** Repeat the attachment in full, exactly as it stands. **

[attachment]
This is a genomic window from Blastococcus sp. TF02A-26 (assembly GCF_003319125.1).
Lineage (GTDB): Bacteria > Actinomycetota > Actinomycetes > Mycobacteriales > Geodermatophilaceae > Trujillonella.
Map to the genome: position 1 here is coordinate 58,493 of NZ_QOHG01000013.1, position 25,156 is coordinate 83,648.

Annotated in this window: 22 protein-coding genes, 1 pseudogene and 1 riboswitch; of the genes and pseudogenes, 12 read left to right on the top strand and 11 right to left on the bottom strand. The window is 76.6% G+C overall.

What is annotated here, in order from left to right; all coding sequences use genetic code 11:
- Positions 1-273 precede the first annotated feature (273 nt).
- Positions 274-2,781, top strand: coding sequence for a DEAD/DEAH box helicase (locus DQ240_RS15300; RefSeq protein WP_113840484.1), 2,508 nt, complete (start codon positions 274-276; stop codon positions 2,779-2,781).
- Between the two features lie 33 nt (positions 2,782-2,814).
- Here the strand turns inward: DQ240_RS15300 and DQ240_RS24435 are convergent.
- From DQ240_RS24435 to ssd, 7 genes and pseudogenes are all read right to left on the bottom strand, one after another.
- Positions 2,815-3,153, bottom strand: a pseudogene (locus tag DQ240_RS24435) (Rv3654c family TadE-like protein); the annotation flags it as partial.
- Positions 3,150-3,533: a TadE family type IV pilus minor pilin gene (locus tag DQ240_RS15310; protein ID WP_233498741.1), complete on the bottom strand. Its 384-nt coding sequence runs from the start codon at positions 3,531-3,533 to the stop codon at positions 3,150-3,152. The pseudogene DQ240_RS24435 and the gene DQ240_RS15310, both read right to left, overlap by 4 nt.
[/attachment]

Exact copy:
This is a genomic window from Blastococcus sp. TF02A-26 (assembly GCF_003319125.1).
Lineage (GTDB): Bacteria > Actinomycetota > Actinomycetes > Mycobacteriales > Geodermatophilaceae > Trujillonella.
Map to the genome: position 1 here is coordinate 58,493 of NZ_QOHG01000013.1, position 25,156 is coordinate 83,648.

Annotated in this window: 22 protein-coding genes, 1 pseudogene and 1 riboswitch; of the genes and pseudogenes, 12 read left to right on the top strand and 11 right to left on the bottom strand. The window is 76.6% G+C overall.

What is annotated here, in order from left to right; all coding sequences use genetic code 11:
- Positions 1-273 precede the first annotated feature (273 nt).
- Positions 274-2,781, top strand: coding sequence for a DEAD/DEAH box helicase (locus DQ240_RS15300; RefSeq protein WP_113840484.1), 2,508 nt, complete (start codon positions 274-276; stop codon positions 2,779-2,781).
- Between the two features lie 33 nt (positions 2,782-2,814).
- Here the strand turns inward: DQ240_RS15300 and DQ240_RS24435 are convergent.
- From DQ240_RS24435 to ssd, 7 genes and pseudogenes are all read right to left on the bottom strand, one after another.
- Positions 2,815-3,153, bottom strand: a pseudogene (locus tag DQ240_RS24435) (Rv3654c family TadE-like protein); the annotation flags it as partial.
- Positions 3,150-3,533: a TadE family type IV pilus minor pilin gene (locus tag DQ240_RS15310; protein ID WP_233498741.1), complete on the bottom strand. Its 384-nt coding sequence runs from the start codon at positions 3,531-3,533 to the stop codon at positions 3,150-3,152. The pseudogene DQ240_RS24435 and the gene DQ240_RS15310, both read right to left, overlap by 4 nt.